“Bane?” Lucky straightens up, mock offended. “You overstep, good wanderer! I am merely a lesson from the world at large!”
“ ‘Lesson?’ ” I raise an eyebrow. “That’s an interesting way to put it.”
“But it’s true, no?” Lucky nudges me with the point of his elbow. “I relieve others of their naivete. Most of them, in turn, will do the same to someone else. The disillusionment goes ’round and ’round, and that is how the world is kept spinning.”
Gyrax dips his head and stares at the ground. “You’re wrong, Lucky. As the sky is blue and the night is long.”
Lucky winks at him. “Then prove it, Master Wolven. Grace me with coins from your royal largesse.”
“I shall endeavor to do so,” Gyrax replies. “But before I do, I have many tasks I must accomplish. Right now I wish to parley with Ardos Rygar.”
“I thought you had business in Naversé,” Elier says.
Gyrax nods at me. “Only because Jon does. Where he goes, I go. But eventually, I must find Ardos and engage in palaver.”
“The Birthright Alliance?” Lucky chews his lip. “They aren’t known for their kindness or amity. What do you wish to discuss with them?”
“It is no concern of yours. But I am sworn to meet him at Tyr Noctin. Barring any stops, it could take several months.”
Lucky and Elier exchange a glance.
“Cover our expenses,” Lucky says. “And give us an advance.”
“How about collateral?” Gyrax reaches in his carry and produces a multicolored, unhewn rock. It’s dirty and craggy, but the clearer parts of it glimmer and shine.
“A dimfire rock?” Lucky’s eyes widen with greed. “Give it here!” He reaches out with both hands.
Gyrax hands it over. “Keep it until I can access coinage or goods. After I parley with Ardos, I will happily pay you and Elier.”
“Seems fair,” Elier says.
Lucky holds the rock close, inspecting its facets with a lunacy-tinged smile. I’m a little unnerved—he looks a kind of like Gollum, with a generous helping of Heath Ledger’s Joker. “As you say, Master Wolven. As you say.” He stows the rock in his carry, then gives us all his trademark grin.
Elier turns to Ren. “What’s your business in Naversé, Master Wanderer? We follow the Wolven, and the Wolven follows you, so…”
“It was twofold, originally,” Ren says. “I was going to leave him—” he gives me a nod, “—with someone better suited to care for his needs. Now I go there to honor a debt. A dear friend is nearing the end of his days—he is fast approaching the Eventide Clear, and I would see him again before he crosses over.”
(Eventide Clear—that’s so much cooler than heaven or hell.)
“You’re a better man than I,” Lucky remarks. “If any of my friends were on the verge of death, they wouldn’t ask for me. I’ve lightened too many carries throughout my travels.”
“And if you lighten my friend’s, I’ll lighten your body of your thieving spirit. The man I am seeing is not to be touched. Not a hair on his person nor a strap on his carry, do you understand, highwayman? Do. Not. Touch him.”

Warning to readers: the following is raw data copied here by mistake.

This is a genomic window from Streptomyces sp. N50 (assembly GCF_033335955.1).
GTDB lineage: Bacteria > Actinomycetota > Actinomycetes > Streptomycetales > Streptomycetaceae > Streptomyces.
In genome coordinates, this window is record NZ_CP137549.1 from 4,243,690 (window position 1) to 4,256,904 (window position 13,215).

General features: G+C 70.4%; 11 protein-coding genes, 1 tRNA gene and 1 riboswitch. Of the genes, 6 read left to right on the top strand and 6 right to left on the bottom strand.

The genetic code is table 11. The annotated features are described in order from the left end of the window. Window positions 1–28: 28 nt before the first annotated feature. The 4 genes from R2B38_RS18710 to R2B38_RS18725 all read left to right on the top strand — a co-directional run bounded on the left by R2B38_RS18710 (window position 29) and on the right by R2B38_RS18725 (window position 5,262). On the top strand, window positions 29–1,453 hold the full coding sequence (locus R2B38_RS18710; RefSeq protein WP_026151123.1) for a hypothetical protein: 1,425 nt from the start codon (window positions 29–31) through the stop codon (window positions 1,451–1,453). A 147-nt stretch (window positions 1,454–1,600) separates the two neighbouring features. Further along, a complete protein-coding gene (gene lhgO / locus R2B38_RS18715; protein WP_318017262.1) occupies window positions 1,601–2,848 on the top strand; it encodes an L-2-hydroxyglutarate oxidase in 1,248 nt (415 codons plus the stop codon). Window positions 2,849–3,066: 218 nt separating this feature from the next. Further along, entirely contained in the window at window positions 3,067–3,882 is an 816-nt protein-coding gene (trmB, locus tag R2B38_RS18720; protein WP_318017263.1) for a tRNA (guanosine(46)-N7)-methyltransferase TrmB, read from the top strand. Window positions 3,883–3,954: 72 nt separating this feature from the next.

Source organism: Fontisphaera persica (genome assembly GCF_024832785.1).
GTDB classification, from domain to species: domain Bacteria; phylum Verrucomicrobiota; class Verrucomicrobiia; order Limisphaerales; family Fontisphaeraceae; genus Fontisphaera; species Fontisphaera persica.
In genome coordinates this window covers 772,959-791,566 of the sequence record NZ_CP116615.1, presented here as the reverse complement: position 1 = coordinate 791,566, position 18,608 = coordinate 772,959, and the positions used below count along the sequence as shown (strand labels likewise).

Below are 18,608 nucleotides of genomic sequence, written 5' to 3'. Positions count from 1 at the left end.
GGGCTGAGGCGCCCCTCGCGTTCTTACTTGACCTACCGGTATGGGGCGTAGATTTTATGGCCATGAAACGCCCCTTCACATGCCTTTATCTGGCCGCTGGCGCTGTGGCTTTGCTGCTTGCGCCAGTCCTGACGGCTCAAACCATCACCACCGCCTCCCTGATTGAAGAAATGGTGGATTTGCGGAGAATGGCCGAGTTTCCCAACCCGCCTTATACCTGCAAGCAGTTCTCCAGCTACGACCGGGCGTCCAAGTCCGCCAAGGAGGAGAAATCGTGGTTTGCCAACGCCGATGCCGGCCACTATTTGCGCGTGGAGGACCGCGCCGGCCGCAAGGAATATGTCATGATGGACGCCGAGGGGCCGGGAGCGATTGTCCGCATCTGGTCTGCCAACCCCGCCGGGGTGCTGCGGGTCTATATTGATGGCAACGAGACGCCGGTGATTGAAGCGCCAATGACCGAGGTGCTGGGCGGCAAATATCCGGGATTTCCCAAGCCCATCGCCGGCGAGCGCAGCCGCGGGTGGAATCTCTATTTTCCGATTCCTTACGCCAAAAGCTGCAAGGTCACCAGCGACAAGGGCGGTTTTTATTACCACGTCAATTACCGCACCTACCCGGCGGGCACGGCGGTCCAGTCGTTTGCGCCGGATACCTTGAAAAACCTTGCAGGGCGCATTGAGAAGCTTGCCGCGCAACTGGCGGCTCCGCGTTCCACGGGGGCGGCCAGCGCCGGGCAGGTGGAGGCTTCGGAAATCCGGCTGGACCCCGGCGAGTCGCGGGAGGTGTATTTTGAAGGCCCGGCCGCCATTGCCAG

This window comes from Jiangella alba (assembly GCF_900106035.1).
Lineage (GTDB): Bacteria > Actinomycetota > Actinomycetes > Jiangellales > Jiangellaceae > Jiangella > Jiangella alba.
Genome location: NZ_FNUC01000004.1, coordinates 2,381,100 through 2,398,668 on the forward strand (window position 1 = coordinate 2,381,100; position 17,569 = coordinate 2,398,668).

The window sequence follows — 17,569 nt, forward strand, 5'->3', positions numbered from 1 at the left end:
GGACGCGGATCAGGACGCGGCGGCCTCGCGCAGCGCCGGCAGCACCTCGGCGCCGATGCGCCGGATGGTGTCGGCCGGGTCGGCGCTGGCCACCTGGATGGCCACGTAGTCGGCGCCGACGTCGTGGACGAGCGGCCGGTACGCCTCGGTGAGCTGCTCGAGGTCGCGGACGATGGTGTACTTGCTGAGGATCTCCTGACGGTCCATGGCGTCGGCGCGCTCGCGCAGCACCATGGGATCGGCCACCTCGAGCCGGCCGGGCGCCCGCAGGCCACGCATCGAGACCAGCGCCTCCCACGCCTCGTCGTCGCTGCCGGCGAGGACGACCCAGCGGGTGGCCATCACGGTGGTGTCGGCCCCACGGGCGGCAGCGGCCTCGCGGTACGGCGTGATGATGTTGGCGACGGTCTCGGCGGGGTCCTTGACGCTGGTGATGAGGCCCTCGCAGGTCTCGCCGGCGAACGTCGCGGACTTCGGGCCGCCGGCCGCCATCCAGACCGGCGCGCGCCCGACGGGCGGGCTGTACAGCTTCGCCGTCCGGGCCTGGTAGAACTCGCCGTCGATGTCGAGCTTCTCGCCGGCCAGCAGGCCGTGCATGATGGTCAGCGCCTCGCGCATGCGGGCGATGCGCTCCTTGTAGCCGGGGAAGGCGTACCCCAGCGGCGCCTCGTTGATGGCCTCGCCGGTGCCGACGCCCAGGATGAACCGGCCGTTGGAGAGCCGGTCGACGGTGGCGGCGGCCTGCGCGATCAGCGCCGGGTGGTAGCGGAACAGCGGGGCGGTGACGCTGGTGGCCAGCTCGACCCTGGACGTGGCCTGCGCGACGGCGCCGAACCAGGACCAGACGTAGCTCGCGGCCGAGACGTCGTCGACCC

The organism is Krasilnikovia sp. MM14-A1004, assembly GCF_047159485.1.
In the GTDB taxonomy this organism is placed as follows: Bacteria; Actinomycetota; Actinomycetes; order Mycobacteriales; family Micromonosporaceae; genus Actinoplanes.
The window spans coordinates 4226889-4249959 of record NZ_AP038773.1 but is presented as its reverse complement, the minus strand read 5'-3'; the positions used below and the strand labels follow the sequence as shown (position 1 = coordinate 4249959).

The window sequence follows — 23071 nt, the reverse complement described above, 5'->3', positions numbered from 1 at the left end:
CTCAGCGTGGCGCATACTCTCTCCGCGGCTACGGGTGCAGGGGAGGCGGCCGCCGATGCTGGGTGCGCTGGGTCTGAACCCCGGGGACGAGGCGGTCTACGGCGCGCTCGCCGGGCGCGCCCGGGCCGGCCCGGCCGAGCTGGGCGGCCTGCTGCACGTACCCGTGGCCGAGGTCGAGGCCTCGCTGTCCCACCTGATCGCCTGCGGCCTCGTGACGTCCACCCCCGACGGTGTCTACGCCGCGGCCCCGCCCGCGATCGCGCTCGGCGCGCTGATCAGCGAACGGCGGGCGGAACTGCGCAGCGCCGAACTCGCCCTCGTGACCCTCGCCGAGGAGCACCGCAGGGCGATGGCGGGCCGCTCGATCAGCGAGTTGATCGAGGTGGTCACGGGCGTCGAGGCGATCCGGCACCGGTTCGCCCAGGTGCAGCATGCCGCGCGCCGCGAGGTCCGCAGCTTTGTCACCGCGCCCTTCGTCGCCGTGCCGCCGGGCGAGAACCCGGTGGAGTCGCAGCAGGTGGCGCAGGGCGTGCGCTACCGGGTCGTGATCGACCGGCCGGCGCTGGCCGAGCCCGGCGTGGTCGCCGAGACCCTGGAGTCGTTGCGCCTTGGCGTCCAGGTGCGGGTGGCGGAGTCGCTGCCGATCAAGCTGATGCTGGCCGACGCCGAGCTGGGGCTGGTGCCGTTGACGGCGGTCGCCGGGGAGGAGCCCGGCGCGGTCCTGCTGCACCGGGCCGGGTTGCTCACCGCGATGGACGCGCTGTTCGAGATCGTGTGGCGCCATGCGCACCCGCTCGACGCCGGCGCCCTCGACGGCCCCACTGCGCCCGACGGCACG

Ren steps in front of Lucky and assumes a draw-stance, body turned at a diagonal slant. It forces the thief to stop in his tracks.
“Point made.” Lucky raises his hands in a conciliatory gesture. “Elier and I shall wait outside whilst you palaver with your friend.”
Ren doesn’t reply. He simply turns and starts down the path, allowing the rest of us to do so as well. After a few seconds, he casts a glance at me and Gyrax. “You two may accompany me. You both reek of fate and destiny.”
“You say it like it’s a bad thing,” I state.
“It often is,” Ren replies. “Fate and destiny grind many to dust. And in so doing, they create men like him.” He throws a disgusted look at Lucky.
The thief shrugs with upturned hands, as if to say, What can you do?
Gyrax nudges me. “Learn from him, Jon. Take him up on his offer.”
“What? Why? I’m not gonna steal from people.”
“His skills are impartial. It is only theft because he makes it so.”
I think about this for a couple of seconds, then nod grudgingly. “Yeah…I guess. For some it’s survival, I would imagine.”
“For you it’s defense,” Ren says. “Against low-shadow thieves who would cut the opportunity from beneath your feet.”
“That’s right!” Lucky declares, pretending to miss the irony. “One can never be too careful around those low-shadow thieves!” He claps me on the shoulder. “What do you say, Jon?”
“I…” I look at Gyrax, who gives me a nod. “I guess. For my own defense, if nothing else.”
“That’s the spirit!” Lucky snaps his fingers, producing a coin from seemingly out of nowhere. “Now listen closely: thievery is all about desire and focus. Everyone desires the same basic things, in one form or another. Safety, security, companionship…To ply my trade, you must come to understand how desire converts to focus, then coax that desire toward a focus of your choosing. In the beginning, it is all about understanding brutish instincts: what the eye sees, what the ear hears…but with time and experience, it becomes so much more. A mental tandem of give-and-take, where your mark doesn’t realize they’ve ceded everything until they’ve willingly given it…
And just like that, I learn how to steal.